The HTTP WWW-Authenticate response header defines the authentication method that should be used to gain access to a resource.

The WWW-Authenticate header is sent along with a 401 (Unauthorized) response.

Header type Response header
Forbidden header name no


WWW-Authenticate: <type> realm=<realm>


Authentication type. A common type is "Basic". IANA maintains a list of Authentication schemes.
A description of the protected area. If no realm is specified, clients often display a formatted hostname instead.


Typically, a server response contains a WWW-Authenticate header that looks like these:

WWW-Authenticate: Basic

WWW-Authenticate: Basic realm="Access to the staging site"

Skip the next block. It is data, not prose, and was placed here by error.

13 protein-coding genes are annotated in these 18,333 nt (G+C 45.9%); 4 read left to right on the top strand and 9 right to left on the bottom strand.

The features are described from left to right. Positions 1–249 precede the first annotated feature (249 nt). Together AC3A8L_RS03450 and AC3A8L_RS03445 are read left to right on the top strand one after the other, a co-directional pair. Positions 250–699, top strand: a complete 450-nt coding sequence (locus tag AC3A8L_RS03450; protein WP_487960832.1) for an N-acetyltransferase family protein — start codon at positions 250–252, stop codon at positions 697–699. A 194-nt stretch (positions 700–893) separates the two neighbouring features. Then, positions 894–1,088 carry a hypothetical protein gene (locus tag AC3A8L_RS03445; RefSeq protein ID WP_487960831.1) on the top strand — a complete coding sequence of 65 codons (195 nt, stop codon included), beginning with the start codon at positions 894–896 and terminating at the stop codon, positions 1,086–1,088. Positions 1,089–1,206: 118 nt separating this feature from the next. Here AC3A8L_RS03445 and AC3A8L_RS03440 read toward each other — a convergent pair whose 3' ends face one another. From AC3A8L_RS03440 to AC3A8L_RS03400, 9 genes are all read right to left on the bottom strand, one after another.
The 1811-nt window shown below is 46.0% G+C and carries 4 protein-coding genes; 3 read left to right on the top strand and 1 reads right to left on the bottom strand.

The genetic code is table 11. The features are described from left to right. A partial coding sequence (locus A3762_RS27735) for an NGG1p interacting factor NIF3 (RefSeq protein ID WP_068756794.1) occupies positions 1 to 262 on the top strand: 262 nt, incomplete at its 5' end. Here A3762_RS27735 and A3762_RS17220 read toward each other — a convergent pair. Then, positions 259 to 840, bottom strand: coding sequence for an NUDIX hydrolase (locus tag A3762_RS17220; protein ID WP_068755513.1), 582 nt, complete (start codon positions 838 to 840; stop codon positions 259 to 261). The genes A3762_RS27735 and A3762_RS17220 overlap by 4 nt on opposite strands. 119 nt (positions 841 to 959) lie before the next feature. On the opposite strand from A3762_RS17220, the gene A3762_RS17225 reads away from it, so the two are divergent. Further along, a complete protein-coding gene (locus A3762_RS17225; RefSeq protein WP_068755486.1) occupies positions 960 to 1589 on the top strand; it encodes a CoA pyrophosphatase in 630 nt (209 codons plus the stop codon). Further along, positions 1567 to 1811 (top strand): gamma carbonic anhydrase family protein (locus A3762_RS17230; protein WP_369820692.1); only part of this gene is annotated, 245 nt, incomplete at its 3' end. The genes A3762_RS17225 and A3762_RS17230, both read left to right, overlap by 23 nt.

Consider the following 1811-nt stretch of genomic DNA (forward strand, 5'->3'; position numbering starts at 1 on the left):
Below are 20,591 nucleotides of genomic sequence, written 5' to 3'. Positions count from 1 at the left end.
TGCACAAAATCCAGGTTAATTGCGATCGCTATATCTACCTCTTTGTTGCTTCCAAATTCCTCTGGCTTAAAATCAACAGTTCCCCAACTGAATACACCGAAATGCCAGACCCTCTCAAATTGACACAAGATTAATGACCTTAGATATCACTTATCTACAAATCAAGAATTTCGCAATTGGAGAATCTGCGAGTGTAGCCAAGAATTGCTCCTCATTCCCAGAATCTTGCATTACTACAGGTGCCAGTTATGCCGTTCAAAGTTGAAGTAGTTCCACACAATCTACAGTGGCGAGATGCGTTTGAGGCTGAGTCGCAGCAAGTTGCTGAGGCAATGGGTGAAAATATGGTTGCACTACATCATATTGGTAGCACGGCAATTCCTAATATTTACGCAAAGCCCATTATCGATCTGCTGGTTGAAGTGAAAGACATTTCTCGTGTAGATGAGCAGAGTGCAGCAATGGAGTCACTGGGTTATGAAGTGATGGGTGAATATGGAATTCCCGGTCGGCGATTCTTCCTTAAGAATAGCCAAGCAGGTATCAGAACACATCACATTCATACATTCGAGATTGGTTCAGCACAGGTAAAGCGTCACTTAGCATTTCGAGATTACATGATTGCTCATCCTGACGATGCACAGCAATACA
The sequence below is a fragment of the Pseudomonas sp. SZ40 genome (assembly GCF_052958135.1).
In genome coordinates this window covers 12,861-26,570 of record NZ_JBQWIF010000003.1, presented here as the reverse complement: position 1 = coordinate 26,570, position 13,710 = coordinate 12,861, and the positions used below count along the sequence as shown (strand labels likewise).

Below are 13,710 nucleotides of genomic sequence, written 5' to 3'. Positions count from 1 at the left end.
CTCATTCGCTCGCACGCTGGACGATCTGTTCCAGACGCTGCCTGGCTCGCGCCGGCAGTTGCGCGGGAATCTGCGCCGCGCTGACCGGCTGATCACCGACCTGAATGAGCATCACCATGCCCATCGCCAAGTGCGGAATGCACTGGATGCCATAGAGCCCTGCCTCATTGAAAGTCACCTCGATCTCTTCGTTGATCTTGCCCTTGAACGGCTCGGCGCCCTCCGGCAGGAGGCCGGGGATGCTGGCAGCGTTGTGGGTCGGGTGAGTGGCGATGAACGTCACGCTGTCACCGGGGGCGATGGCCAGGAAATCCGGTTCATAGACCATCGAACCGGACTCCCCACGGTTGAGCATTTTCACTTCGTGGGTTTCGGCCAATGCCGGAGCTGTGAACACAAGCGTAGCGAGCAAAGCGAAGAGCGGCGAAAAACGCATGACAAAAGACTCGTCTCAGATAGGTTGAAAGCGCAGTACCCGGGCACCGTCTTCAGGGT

Apache .htaccess basic authentication

To password protect one or more directories on an Apache server, you will need a .htaccess and a .htpasswd file.

The .htaccess file typically looks like this:

AuthType Basic
AuthName "Access to the staging site"
AuthUserFile /path/to/.htpasswd
Require valid-user

The .htaccess file references a .htpasswd file in which each line contains of a username and a password separated by a colon (":"). You can not see the actual passwords as they are encrypted (md5 in this case). Note that you can name your .htpasswd file differently if you like, but keep in mind that this file shouldn't be accessible to anyone (Apache is usually configured to prevent access to .ht* files).



Specification Title
RFC 7235, section 4.1: WWW-Authenticate HTTP/1.1: Authentication
RFC 7617 The 'Basic' HTTP Authentication Scheme

See also

Document Tags and Contributors

 Contributors to this page: fscholz
 Last updated by: fscholz,